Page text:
As implied by their “data deficient” statuses, previous investigations of blue whale distribution in New Zealand waters have been constrained by difficulties in sub-species identification, and limited access to these offshore marine mammals due to constraints arising from logistical challenges and weather and sea conditions. In this study, PAM was used to investigate the spatial and temporal distributions of PBWs and critically endangered ABWs around central New Zealand. The South Taranaki Bight (STB) in central New Zealand has been a focus for blue whale research (Barlow et al., 2018), and is predicted to be a region with high probability of occurrence of blue whales (see Stephenson et al., 2020). As acoustic recorders were deployed in a range of physical marine environments, propagation modelling was conducted to consider detections in range context and to enable comparisons among recording locations. Results from this study add sub-species specific clarity to blue whale distributions and movements in central New Zealand waters, and improve understanding on the importance of this region to the two blue whale sub-species.
Autonomous multi-channel acoustic recorders (AMAR G3, JASCO Applied Science) were deployed from 4 June to 21 December 2016 at four locations (between 13 and 60 km from shore) around central New Zealand: the South Taranaki Bight (STB); Cook Strait; and off the coasts of Kaikōura and Wairarapa (henceforth referred to as Kaikōura and Wairarapa) (Figure 1). AMARs were redeployed for a second period between 21 February and 8 September 2017 at three locations: Kaikōura; Wairarapa; and a STB location 25.2 km south-east from the 2016 STB station (Figure 2; a recorder was not redeployed in Cook Strait in 2017 but is shown for reference). In the STB and Cook Strait, AMARs were bottom mounted in water depths of 111 and 252 m, respectively. At Wairarapa and Kaikōura, AMARs were moored 10 m above the sea-bed in water depths of 1480 and 1252 m, respectively. The nominal pressure sensitivity level of the hydrophones was −165 dB re 1 V/μPa (±1 dB) from 10 Hz to 100 kHz. Acoustic data were sampled over a 900 s duty cycle: 630 s at a sampling rate of 16 kHz, 125 s at a sampling rate of 250 kHz, and 145 s of sleep. Only the 16 kHz files were analysed within the scope of this study.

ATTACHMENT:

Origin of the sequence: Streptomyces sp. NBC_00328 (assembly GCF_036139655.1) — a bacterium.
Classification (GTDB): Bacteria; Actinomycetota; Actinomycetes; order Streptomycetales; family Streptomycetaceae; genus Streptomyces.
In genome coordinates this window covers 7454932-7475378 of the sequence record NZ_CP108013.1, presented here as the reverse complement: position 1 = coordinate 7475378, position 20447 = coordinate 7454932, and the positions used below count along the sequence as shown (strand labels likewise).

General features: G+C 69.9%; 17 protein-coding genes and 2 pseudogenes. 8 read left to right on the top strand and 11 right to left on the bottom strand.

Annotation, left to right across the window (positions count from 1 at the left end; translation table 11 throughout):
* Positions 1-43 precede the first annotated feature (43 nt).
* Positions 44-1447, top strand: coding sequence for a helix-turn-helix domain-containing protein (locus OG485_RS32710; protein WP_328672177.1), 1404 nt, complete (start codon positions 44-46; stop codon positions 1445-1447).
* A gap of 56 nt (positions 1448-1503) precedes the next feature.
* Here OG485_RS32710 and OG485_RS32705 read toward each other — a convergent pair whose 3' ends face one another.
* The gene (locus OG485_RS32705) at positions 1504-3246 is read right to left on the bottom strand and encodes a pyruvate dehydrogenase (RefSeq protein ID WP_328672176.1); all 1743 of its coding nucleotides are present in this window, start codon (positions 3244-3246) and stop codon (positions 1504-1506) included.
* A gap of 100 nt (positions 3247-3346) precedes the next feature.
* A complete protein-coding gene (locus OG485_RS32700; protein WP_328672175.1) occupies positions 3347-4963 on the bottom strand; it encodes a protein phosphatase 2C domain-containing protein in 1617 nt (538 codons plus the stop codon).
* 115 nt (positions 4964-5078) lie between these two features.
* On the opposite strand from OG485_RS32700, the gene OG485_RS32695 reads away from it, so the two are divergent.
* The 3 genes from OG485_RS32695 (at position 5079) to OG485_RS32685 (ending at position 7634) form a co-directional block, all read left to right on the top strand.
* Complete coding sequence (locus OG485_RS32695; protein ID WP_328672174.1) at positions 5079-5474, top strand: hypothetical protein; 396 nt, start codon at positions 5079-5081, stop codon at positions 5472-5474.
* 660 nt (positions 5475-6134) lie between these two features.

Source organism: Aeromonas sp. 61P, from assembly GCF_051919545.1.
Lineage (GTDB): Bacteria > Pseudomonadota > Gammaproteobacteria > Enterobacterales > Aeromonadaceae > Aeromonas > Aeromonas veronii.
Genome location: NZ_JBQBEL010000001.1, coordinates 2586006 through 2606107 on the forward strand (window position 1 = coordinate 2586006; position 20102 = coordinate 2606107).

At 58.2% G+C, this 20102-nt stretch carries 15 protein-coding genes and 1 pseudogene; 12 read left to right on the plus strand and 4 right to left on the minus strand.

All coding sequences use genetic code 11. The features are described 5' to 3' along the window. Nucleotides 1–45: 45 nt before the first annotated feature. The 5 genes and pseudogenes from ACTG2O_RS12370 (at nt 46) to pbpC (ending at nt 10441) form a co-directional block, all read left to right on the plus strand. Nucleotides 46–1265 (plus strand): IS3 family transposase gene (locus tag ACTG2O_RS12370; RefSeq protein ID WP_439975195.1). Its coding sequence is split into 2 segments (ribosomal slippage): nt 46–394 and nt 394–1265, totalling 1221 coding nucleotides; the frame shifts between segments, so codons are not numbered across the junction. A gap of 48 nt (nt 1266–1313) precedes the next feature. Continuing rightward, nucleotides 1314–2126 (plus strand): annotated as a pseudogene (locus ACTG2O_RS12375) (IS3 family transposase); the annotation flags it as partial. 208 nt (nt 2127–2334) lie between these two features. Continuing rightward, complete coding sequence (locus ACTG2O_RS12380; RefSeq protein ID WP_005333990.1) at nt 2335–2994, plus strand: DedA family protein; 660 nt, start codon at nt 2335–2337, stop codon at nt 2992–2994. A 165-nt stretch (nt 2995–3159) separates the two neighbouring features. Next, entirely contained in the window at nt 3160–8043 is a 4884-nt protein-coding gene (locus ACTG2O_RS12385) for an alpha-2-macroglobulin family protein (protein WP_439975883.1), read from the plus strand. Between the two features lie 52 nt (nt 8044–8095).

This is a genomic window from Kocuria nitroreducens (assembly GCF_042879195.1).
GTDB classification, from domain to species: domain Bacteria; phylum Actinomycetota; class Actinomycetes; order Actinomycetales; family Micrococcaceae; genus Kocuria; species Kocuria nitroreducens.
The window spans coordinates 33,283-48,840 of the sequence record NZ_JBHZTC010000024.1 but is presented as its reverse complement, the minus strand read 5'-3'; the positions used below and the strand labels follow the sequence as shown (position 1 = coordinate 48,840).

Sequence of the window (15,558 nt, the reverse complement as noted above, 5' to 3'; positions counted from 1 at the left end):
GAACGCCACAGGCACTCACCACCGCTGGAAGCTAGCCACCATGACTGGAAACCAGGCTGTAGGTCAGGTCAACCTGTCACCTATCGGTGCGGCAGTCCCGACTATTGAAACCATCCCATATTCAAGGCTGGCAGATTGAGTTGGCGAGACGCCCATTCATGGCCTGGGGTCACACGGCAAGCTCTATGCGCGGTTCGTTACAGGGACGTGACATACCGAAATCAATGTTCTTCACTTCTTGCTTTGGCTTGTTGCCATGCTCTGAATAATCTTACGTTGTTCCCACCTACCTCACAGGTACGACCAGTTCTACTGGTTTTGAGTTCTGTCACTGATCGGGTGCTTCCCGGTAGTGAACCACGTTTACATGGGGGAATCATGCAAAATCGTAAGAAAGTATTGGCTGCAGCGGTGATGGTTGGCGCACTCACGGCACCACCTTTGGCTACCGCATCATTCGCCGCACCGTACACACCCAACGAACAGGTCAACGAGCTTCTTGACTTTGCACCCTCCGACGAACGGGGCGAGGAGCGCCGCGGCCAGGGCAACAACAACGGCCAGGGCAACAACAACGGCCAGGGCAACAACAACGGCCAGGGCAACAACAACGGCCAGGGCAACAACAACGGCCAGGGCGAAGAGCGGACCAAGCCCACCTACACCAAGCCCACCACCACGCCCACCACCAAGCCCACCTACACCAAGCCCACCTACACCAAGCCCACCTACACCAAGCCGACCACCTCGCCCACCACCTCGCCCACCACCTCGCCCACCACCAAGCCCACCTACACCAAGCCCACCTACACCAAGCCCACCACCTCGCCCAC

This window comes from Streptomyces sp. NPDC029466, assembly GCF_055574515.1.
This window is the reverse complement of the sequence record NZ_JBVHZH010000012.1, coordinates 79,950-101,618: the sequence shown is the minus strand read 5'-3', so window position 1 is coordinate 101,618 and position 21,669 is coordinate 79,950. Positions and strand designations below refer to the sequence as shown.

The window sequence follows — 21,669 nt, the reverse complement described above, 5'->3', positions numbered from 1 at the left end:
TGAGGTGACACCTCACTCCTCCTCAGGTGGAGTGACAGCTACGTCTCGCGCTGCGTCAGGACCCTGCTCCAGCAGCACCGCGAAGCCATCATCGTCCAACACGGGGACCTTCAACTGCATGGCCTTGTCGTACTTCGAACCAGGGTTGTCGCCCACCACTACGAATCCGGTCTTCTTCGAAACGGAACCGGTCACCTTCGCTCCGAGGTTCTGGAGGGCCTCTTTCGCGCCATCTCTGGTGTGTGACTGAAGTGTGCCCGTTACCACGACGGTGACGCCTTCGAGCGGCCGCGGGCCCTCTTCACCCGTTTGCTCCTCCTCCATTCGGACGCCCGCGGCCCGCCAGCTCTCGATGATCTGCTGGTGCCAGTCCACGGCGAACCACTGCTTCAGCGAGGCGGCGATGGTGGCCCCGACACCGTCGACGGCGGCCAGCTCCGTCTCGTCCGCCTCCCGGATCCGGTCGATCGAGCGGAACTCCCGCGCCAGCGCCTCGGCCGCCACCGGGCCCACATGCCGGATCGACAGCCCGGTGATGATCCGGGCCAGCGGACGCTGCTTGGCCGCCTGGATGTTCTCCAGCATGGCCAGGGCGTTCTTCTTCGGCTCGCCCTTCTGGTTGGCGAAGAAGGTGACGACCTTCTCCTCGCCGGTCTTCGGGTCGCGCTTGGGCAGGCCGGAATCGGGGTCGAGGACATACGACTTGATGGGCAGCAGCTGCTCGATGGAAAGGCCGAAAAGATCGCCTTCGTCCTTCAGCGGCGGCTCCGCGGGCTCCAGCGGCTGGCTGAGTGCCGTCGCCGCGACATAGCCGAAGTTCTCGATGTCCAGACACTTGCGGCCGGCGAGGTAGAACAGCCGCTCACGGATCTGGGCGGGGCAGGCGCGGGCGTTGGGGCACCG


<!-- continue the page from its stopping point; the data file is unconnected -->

Figure 1. Study region, with median modelled Antarctic blue whale detection areas for June 2016: turquoise = South Taranaki Bight, purple = Cook Strait, green = Wairarapa, orange = Kaikōura. See Methodology for modelling configuration and assumptions.
Figure 2. Study region, with median modelled pygmy blue whale detection areas for March 2017: turquoise = South Taranaki Bight, purple = Cook Strait, green = Wairarapa, orange = Kaikōura. See Methodology for modelling configuration and assumptions.
Detection of Blue Whale Calls
Data from each recording location were sub-sampled via stratified random sampling: within every 2-hour period, 630 s (10.5 min) were sampled (one randomly selected 16 kHz duty cycle, equivalent to 12.5% of all 16 kHz recordings, and 8.75% of each 2 h interval). Data were visualised using PAMlab-Lite (JASCO Applied Sciences, 2017) as spectrograms displayed over 10–100 Hz; the spectrogram frequency resolution was 0.244 Hz computed using 2 s of Hamming-windowed data (plus 2 s of zero-padding) and 75% overlap. All blue whale song units and phrases within subsamples were manually identified and marked, regardless of whether they occurred in song (with consistent inter-call intervals) or were stand-alone. The minimum and maximum fundamental frequencies, and start and end time extents of each phrase (PBW) or unit (ABW), were marked manually to “box” each call. PAMlab-Lite automatically reported time, frequency and sound level parameters for each boxed call within the stratified random subsample. Sound level information included values for the received sound pressure level (SPL) of the marked sound. For ABWs, each song unit was marked separately, while for PBWs, measurements were made across all four units (A, B, C, and D) as a single phrase. In cases where entire units or phrases were not evident in the recordings, only the evident aspects were measured. For simplicity, both ABW units and PBW phrases will henceforth be referred to as “calls.” Call annotations were imported into MATLAB (The MathWorks Inc, 2016) for analysis.